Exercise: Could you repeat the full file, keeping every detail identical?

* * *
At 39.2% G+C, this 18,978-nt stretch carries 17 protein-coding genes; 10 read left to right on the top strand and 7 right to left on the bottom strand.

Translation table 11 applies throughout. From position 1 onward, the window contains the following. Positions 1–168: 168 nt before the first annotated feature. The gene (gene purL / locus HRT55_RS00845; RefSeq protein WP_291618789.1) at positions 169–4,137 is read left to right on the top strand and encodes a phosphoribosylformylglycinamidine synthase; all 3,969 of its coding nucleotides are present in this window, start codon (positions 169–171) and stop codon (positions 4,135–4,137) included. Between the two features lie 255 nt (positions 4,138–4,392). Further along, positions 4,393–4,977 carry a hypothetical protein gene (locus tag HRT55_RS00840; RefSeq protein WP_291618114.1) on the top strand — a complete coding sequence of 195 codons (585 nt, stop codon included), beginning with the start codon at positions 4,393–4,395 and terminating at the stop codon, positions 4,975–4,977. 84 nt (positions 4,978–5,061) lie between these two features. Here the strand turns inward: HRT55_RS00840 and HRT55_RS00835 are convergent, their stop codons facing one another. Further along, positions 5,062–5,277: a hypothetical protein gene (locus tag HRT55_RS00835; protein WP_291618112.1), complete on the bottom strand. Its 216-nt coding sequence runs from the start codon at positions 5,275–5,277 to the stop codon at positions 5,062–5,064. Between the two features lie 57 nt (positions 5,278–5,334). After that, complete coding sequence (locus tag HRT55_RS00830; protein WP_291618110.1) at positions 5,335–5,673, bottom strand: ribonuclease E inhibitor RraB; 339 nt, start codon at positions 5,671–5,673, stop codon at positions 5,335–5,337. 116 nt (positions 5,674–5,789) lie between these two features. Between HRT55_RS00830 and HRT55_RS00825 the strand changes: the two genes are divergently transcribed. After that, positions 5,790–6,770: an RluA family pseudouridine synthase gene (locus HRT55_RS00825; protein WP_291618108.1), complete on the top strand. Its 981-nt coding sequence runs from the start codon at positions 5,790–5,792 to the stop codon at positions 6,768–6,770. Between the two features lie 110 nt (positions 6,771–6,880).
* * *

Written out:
At 39.2% G+C, this 18,978-nt stretch carries 17 protein-coding genes; 10 read left to right on the top strand and 7 right to left on the bottom strand.

Translation table 11 applies throughout. From position 1 onward, the window contains the following. Positions 1–168: 168 nt before the first annotated feature. The gene (gene purL / locus HRT55_RS00845; RefSeq protein WP_291618789.1) at positions 169–4,137 is read left to right on the top strand and encodes a phosphoribosylformylglycinamidine synthase; all 3,969 of its coding nucleotides are present in this window, start codon (positions 169–171) and stop codon (positions 4,135–4,137) included. Between the two features lie 255 nt (positions 4,138–4,392). Further along, positions 4,393–4,977 carry a hypothetical protein gene (locus tag HRT55_RS00840; RefSeq protein WP_291618114.1) on the top strand — a complete coding sequence of 195 codons (585 nt, stop codon included), beginning with the start codon at positions 4,393–4,395 and terminating at the stop codon, positions 4,975–4,977. 84 nt (positions 4,978–5,061) lie between these two features. Here the strand turns inward: HRT55_RS00840 and HRT55_RS00835 are convergent, their stop codons facing one another. Further along, positions 5,062–5,277: a hypothetical protein gene (locus tag HRT55_RS00835; protein WP_291618112.1), complete on the bottom strand. Its 216-nt coding sequence runs from the start codon at positions 5,275–5,277 to the stop codon at positions 5,062–5,064. Between the two features lie 57 nt (positions 5,278–5,334). After that, complete coding sequence (locus tag HRT55_RS00830; protein WP_291618110.1) at positions 5,335–5,673, bottom strand: ribonuclease E inhibitor RraB; 339 nt, start codon at positions 5,671–5,673, stop codon at positions 5,335–5,337. 116 nt (positions 5,674–5,789) lie between these two features. Between HRT55_RS00830 and HRT55_RS00825 the strand changes: the two genes are divergently transcribed. After that, positions 5,790–6,770: an RluA family pseudouridine synthase gene (locus HRT55_RS00825; protein WP_291618108.1), complete on the top strand. Its 981-nt coding sequence runs from the start codon at positions 5,790–5,792 to the stop codon at positions 6,768–6,770. Between the two features lie 110 nt (positions 6,771–6,880).